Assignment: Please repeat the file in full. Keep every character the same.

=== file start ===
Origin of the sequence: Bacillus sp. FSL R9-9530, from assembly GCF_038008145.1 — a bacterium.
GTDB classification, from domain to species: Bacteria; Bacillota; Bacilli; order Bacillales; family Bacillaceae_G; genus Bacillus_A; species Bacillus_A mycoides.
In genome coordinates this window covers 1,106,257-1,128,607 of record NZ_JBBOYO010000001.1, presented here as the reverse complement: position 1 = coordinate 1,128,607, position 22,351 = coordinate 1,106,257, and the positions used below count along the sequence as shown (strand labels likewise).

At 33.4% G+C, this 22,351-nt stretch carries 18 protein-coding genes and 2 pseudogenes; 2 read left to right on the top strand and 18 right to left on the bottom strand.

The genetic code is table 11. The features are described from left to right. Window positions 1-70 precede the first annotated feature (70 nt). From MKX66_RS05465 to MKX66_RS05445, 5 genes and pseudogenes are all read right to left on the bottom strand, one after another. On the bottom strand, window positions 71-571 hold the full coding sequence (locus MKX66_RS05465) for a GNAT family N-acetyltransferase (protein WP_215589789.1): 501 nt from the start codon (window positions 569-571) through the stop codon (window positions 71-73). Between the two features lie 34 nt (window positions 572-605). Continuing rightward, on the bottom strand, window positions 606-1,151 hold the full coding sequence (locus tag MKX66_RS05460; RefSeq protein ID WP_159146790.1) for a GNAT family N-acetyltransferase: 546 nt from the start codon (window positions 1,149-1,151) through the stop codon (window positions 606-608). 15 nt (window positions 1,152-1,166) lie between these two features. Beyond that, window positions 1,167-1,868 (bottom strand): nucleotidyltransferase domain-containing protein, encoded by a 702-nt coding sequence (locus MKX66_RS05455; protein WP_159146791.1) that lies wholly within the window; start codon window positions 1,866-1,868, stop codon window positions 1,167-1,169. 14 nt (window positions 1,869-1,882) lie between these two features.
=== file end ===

Origin of the sequence: Bacillus sp. FSL R9-9530, from assembly GCF_038008145.1 — a bacterium.
GTDB classification, from domain to species: Bacteria; Bacillota; Bacilli; order Bacillales; family Bacillaceae_G; genus Bacillus_A; species Bacillus_A mycoides.
In genome coordinates this window covers 1,106,257-1,128,607 of record NZ_JBBOYO010000001.1, presented here as the reverse complement: position 1 = coordinate 1,128,607, position 22,351 = coordinate 1,106,257, and the positions used below count along the sequence as shown (strand labels likewise).

At 33.4% G+C, this 22,351-nt stretch carries 18 protein-coding genes and 2 pseudogenes; 2 read left to right on the top strand and 18 right to left on the bottom strand.

The genetic code is table 11. The features are described from left to right. Window positions 1-70 precede the first annotated feature (70 nt). From MKX66_RS05465 to MKX66_RS05445, 5 genes and pseudogenes are all read right to left on the bottom strand, one after another. On the bottom strand, window positions 71-571 hold the full coding sequence (locus MKX66_RS05465) for a GNAT family N-acetyltransferase (protein WP_215589789.1): 501 nt from the start codon (window positions 569-571) through the stop codon (window positions 71-73). Between the two features lie 34 nt (window positions 572-605). Continuing rightward, on the bottom strand, window positions 606-1,151 hold the full coding sequence (locus tag MKX66_RS05460; RefSeq protein ID WP_159146790.1) for a GNAT family N-acetyltransferase: 546 nt from the start codon (window positions 1,149-1,151) through the stop codon (window positions 606-608). 15 nt (window positions 1,152-1,166) lie between these two features. Beyond that, window positions 1,167-1,868 (bottom strand): nucleotidyltransferase domain-containing protein, encoded by a 702-nt coding sequence (locus MKX66_RS05455; protein WP_159146791.1) that lies wholly within the window; start codon window positions 1,866-1,868, stop codon window positions 1,167-1,169. 14 nt (window positions 1,869-1,882) lie between these two features.